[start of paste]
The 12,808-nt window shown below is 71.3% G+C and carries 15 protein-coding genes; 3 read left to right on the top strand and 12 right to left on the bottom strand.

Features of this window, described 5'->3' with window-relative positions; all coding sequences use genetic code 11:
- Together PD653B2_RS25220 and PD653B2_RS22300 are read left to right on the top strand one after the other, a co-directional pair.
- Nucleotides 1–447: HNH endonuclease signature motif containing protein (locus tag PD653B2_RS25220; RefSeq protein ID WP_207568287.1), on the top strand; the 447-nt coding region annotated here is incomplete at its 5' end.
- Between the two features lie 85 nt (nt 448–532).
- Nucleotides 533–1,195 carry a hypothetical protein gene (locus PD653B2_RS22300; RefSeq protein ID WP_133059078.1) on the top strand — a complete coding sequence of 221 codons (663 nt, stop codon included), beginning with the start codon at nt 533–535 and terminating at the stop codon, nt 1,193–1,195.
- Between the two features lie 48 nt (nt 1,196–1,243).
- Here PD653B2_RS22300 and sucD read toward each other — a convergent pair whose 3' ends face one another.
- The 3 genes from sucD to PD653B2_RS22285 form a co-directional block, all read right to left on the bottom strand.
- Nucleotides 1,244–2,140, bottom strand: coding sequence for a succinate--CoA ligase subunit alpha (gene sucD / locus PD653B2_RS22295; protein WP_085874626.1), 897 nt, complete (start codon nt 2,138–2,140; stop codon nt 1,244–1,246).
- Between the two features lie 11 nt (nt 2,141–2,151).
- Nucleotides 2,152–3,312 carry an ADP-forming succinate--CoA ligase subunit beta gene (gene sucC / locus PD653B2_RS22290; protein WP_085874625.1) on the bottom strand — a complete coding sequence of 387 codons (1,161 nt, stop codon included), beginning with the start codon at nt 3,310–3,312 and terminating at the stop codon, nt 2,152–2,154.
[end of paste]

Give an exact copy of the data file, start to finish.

The 12,808-nt window shown below is 71.3% G+C and carries 15 protein-coding genes; 3 read left to right on the top strand and 12 right to left on the bottom strand.

Features of this window, described 5'->3' with window-relative positions; all coding sequences use genetic code 11:
- Together PD653B2_RS25220 and PD653B2_RS22300 are read left to right on the top strand one after the other, a co-directional pair.
- Nucleotides 1–447: HNH endonuclease signature motif containing protein (locus tag PD653B2_RS25220; RefSeq protein ID WP_207568287.1), on the top strand; the 447-nt coding region annotated here is incomplete at its 5' end.
- Between the two features lie 85 nt (nt 448–532).
- Nucleotides 533–1,195 carry a hypothetical protein gene (locus PD653B2_RS22300; RefSeq protein ID WP_133059078.1) on the top strand — a complete coding sequence of 221 codons (663 nt, stop codon included), beginning with the start codon at nt 533–535 and terminating at the stop codon, nt 1,193–1,195.
- Between the two features lie 48 nt (nt 1,196–1,243).
- Here PD653B2_RS22300 and sucD read toward each other — a convergent pair whose 3' ends face one another.
- The 3 genes from sucD to PD653B2_RS22285 form a co-directional block, all read right to left on the bottom strand.
- Nucleotides 1,244–2,140, bottom strand: coding sequence for a succinate--CoA ligase subunit alpha (gene sucD / locus PD653B2_RS22295; protein WP_085874626.1), 897 nt, complete (start codon nt 2,138–2,140; stop codon nt 1,244–1,246).
- Between the two features lie 11 nt (nt 2,141–2,151).
- Nucleotides 2,152–3,312 carry an ADP-forming succinate--CoA ligase subunit beta gene (gene sucC / locus PD653B2_RS22290; protein WP_085874625.1) on the bottom strand — a complete coding sequence of 387 codons (1,161 nt, stop codon included), beginning with the start codon at nt 3,310–3,312 and terminating at the stop codon, nt 2,152–2,154.